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2022 | Book

The Political Economy of Sino–South African Trade and Regional Competition

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About this book

This book comparatively examines the China–South Africa trade relationship over three decades through the prism of four other relationships South Africa has with states that have been China’s most contentious neighbours in the Indo-Pacific (India, Japan, Taiwan and the USA). Asia is widely expected to be the new economic centre of gravity in international relations, particularly for trade. Yet despite the story of growth for both it and its neighbours, China ranks above all these countries in terms of trade partnership with South Africa and a majority of states across the globe. This poses a puzzle answerable only through in-depth analysis. In this way, this pathbreaking new book uses quantitative data to test commonly held assumptions about the ‘new scramble for Africa’ and shines a light on the driving forces, interests and sources of agency in South Africa’s trade and foreign policies over the past three decades. The findings allow for the deduction of general patterns applicable to South Africa and peer economies, some of whom are benchmarked throughout the book for comparative insights.

Table of Contents

Frontmatter
Chapter 1. Introduction: Differentiated Engagement
Abstract
This chapter presents a review of Asia’s economic significance as well as an account of what appears to be South Africa’s China-centric foreign and trade policies. It provides a succinct overview of the problems and prospects which define the Indo-Pacific, as well as the rationale for studying the region’s importance for distal countries, South Africa included.
Bhaso Ndzendze
Chapter 2. China and the Contemporary Asian Balance
Abstract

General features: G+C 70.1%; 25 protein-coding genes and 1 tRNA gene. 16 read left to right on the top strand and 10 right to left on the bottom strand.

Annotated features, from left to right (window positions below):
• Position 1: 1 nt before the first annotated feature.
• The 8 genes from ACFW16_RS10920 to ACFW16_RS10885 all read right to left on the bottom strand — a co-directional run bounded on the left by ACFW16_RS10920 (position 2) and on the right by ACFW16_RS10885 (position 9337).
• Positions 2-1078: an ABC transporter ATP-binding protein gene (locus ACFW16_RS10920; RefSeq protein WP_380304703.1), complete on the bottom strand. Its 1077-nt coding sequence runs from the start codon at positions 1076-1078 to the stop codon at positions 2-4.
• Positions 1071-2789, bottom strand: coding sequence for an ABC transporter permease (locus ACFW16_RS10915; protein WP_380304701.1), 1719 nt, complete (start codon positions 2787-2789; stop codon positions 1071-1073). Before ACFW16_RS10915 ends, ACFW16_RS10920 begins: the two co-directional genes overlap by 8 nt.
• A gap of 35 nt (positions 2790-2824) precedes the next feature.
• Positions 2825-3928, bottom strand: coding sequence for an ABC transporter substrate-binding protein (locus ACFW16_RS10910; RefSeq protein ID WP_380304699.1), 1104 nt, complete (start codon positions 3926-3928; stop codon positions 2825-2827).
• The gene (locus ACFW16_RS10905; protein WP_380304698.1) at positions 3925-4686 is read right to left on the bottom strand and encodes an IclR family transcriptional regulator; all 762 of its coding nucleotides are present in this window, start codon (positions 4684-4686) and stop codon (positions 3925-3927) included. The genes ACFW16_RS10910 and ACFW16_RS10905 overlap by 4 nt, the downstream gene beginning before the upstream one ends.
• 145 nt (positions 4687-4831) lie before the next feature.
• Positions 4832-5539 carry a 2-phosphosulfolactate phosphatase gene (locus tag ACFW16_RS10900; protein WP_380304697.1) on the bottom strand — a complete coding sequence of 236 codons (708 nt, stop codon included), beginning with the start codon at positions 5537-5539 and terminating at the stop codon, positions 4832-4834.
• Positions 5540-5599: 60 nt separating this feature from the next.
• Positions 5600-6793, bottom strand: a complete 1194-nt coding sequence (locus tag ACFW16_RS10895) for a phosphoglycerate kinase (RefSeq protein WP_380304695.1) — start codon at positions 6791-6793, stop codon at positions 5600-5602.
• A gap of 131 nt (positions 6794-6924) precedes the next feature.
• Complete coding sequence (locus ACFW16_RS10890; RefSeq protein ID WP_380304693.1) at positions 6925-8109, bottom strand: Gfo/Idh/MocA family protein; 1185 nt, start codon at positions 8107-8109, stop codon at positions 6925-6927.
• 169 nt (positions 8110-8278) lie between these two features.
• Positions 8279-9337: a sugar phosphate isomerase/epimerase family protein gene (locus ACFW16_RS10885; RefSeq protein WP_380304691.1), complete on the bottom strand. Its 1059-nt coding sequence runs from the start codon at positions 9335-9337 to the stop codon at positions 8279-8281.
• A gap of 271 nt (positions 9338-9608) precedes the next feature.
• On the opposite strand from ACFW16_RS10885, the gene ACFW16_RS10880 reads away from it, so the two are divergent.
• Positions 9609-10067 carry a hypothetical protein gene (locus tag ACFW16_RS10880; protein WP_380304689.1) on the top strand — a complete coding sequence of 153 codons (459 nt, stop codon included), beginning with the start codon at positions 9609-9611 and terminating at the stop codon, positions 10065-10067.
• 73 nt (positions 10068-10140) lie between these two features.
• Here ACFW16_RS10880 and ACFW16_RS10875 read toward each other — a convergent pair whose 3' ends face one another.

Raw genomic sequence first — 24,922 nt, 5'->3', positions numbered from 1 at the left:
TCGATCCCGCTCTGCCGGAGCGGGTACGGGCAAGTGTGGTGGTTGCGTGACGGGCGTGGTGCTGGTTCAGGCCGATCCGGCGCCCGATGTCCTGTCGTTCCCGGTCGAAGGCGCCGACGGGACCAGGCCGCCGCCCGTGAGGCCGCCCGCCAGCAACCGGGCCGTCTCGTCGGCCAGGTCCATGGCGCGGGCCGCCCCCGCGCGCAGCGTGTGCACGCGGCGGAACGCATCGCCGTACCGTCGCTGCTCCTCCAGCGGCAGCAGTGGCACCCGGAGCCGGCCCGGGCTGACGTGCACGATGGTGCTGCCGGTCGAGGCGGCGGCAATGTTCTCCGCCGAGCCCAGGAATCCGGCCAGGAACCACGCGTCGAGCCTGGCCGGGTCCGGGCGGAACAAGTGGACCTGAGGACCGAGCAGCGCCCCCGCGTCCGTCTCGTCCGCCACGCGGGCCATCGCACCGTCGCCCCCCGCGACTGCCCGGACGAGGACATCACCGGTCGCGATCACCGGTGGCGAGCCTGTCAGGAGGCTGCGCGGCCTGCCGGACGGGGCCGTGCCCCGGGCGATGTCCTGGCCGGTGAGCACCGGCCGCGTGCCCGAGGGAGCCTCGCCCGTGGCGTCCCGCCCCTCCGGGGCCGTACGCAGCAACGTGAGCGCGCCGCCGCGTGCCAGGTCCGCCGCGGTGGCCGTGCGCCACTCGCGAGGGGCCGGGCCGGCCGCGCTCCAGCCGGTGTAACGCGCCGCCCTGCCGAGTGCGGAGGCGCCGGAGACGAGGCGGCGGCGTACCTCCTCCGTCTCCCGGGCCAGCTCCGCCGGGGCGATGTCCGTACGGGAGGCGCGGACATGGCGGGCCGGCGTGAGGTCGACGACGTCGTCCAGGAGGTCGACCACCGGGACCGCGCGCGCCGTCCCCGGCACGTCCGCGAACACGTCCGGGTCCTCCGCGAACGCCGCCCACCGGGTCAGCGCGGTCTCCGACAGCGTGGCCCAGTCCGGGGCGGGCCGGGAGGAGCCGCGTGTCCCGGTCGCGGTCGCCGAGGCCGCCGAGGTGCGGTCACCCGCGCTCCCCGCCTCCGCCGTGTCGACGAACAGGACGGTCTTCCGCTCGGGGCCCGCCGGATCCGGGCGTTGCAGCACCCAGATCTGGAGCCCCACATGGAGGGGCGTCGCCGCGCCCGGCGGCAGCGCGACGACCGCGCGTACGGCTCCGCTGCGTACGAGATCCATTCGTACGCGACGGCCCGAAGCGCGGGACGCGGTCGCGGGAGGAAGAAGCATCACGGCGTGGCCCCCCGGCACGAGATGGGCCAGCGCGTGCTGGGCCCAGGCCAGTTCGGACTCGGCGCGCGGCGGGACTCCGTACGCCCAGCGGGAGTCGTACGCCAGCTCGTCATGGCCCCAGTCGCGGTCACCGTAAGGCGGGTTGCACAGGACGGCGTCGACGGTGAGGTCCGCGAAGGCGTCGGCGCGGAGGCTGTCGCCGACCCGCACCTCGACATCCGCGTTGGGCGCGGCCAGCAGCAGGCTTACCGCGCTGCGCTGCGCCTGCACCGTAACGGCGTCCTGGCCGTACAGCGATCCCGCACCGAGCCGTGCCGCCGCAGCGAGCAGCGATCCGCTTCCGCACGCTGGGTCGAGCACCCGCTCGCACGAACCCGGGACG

This chapter provides a historical background of Asia and China’s relations with its neighbors. Central to this chapter is detailing what is at stake in the various formations and ambivalent rivalries observed in the relationships between the countries and China. The chapter reviews the sources of equilibria which have translated into commercial instead of military competition over the period of review.
Bhaso Ndzendze
Chapter 3. Taiwan: The International Political Economy of the One China Policy
Abstract
This chapter compares the rate of growth in South African exports to Hong Kong and Taiwan between 2001 and 2017, to gauge whether its forming of relations with China to maintain access to Hong Kong resulted in a “pay off.” In the raw and statistical data for the entire period, we deduce that exports to Hong Kong outgrew those to Taiwan by an average of 2.56% per year, and a comparative growth of 40.91% for the entire period vis-à-vis Taiwan. Thus, on the face of it, we can deduce that South Africa’s decision to switch to the PRC, insofar as it was predicated on the need to maintain access to Hong Kong, was worth it. Further, Mainland China’s outgrowing of Taiwan in importance as an export market for South Africa is evident in that its exports to Mainland China between 2001 and 2017 outgrew those to the former by 13.64% per year and by 218.28% overall.
Bhaso Ndzendze
Chapter 4. Japan: Economically Hot, Politically Cold
Abstract
This chapter tested a hypothesis postulating that increases in People’s Republic of China exports of the given products to African countries, in this case South Africa, Kenya, and Uganda, in any given year(s) between 2007 and 2017 would always correlate with decreases in Japanese exports of the specified six products to the three countries studied. Each country’s product set was chosen on the basis of the two products being primarily imported from Japan in the initial year of study, and subsequently seeing Chinese growth between then and 2017. The findings of the chapter point to uneven results among the countries, with more incidences of an inverse correlation toward China’s gain in South Africa (5/22) and Kenya (6/22), and the reverse in the case of Uganda (7/22). However, there were more incidences of correlated movement (mutual growth and mutual declines) across all countries than inverse movements, bringing the totals to a threshold-passing 35/66 (p > 33) for the former and 24 for the latter. The study indicates a general lack of zero-sum game overall as the two Asian states’ exports into the three countries on the continent have no direct impact on one another.